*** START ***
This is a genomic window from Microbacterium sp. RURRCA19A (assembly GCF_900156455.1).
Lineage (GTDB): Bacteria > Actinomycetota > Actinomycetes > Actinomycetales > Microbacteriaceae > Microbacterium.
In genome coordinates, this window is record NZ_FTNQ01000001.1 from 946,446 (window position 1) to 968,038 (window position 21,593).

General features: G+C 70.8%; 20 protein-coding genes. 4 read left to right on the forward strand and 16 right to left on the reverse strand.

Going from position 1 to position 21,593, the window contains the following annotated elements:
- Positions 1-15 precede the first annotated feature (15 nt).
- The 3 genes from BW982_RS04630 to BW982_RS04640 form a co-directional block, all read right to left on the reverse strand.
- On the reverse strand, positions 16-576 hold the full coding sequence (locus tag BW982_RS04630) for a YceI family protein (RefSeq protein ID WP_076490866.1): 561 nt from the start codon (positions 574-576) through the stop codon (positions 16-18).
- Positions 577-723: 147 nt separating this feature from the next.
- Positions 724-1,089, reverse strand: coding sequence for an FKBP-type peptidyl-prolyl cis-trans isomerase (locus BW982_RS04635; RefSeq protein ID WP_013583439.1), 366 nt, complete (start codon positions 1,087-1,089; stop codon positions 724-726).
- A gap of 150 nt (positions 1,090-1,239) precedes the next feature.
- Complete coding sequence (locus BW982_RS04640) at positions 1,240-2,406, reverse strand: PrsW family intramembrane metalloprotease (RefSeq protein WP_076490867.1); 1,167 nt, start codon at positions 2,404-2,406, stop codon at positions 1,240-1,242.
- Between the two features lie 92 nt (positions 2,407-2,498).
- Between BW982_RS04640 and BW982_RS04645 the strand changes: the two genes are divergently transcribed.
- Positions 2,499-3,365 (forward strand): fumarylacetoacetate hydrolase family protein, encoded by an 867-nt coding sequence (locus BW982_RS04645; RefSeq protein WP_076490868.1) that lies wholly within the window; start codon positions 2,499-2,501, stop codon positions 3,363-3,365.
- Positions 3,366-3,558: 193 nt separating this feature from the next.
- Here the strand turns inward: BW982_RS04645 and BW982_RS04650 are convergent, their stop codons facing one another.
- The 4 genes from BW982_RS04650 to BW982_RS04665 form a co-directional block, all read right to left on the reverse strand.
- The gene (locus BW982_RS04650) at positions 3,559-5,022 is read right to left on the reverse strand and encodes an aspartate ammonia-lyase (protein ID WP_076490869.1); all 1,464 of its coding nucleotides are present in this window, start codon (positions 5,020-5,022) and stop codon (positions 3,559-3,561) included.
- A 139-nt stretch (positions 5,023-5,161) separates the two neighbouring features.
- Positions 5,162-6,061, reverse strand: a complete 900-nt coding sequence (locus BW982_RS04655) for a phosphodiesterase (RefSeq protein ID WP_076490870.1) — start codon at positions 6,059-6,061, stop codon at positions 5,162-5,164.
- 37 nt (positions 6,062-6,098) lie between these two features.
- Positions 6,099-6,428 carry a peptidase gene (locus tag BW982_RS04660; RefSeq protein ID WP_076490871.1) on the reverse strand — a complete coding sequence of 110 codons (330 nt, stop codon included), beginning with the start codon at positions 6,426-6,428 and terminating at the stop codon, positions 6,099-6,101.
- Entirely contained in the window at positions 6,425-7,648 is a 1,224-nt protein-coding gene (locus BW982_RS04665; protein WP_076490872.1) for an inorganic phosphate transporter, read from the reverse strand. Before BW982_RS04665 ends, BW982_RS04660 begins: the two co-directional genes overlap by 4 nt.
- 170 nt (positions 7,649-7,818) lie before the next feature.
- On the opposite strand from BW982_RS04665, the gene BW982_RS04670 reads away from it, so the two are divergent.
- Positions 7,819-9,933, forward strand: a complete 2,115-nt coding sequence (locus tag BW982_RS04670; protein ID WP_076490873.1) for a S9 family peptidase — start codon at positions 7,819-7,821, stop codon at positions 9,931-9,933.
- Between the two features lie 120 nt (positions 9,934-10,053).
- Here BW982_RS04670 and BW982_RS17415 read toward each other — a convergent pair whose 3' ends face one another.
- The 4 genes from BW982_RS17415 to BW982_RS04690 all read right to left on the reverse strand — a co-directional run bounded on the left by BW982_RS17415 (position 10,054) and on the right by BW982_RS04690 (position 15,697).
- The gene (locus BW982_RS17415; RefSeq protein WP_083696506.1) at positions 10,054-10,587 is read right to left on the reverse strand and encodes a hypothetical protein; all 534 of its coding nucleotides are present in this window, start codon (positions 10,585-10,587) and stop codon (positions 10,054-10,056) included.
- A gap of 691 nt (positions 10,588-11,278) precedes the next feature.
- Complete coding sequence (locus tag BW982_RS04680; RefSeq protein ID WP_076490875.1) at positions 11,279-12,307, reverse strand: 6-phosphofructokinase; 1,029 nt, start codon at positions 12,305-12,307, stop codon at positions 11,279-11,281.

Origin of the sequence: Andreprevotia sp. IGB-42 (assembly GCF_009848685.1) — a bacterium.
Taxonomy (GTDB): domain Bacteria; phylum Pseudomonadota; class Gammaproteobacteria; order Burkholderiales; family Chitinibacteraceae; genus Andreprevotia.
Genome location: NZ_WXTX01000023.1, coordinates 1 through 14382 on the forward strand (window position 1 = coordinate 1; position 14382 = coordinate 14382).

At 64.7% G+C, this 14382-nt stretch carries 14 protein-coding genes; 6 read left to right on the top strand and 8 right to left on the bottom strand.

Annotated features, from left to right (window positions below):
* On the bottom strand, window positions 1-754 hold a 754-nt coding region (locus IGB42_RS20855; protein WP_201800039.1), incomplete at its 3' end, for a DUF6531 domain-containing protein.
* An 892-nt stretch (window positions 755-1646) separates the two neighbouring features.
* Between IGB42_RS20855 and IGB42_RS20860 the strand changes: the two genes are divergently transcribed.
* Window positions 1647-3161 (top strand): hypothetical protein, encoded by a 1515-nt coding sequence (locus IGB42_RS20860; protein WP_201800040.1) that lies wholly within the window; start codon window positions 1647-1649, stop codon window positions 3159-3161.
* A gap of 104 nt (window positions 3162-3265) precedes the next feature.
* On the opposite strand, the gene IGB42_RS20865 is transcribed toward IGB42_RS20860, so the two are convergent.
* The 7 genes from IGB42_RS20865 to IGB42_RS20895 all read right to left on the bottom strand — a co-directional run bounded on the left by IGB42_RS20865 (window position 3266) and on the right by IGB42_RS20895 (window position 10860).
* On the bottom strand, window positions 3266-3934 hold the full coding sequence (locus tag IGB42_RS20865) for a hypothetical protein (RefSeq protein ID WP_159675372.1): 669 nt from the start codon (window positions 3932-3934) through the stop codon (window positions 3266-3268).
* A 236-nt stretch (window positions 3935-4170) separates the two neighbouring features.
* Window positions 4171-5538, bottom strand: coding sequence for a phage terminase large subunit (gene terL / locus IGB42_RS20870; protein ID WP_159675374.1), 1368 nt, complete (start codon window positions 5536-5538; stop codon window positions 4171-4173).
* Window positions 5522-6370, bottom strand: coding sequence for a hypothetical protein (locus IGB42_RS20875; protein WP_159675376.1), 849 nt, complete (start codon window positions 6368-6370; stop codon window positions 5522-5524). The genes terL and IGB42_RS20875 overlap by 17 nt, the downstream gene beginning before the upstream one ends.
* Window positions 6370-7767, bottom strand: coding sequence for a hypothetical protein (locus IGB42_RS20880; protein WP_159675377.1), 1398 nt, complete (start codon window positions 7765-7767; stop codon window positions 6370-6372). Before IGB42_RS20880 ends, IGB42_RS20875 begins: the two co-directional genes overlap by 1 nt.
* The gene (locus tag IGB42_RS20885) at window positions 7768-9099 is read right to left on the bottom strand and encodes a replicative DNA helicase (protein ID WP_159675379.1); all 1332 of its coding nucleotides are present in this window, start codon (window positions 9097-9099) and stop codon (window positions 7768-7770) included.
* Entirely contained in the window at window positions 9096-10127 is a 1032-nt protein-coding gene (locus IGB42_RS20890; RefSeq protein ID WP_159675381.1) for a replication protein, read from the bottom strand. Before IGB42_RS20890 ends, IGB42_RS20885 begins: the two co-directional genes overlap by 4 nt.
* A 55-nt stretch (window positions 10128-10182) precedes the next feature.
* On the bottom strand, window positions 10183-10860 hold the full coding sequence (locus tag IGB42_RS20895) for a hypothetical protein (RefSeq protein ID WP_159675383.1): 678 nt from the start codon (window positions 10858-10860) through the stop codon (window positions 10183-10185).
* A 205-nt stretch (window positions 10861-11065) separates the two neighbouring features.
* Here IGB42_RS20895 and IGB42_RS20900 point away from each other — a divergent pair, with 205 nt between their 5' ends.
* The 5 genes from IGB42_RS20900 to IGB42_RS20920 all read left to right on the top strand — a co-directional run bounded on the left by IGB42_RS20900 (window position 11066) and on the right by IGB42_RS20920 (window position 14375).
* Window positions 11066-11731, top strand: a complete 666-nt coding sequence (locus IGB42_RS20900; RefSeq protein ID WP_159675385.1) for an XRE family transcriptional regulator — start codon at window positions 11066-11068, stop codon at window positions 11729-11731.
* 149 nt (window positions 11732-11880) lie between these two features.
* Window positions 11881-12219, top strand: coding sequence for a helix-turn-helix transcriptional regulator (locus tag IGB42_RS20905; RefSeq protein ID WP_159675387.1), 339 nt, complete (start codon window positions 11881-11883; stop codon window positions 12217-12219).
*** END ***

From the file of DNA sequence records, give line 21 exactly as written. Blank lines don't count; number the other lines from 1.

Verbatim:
- Positions 5,162-6,061, reverse strand: a complete 900-nt coding sequence (locus BW982_RS04655) for a phosphodiesterase (RefSeq protein ID WP_076490870.1) — start codon at positions 6,059-6,061, stop codon at positions 5,162-5,164.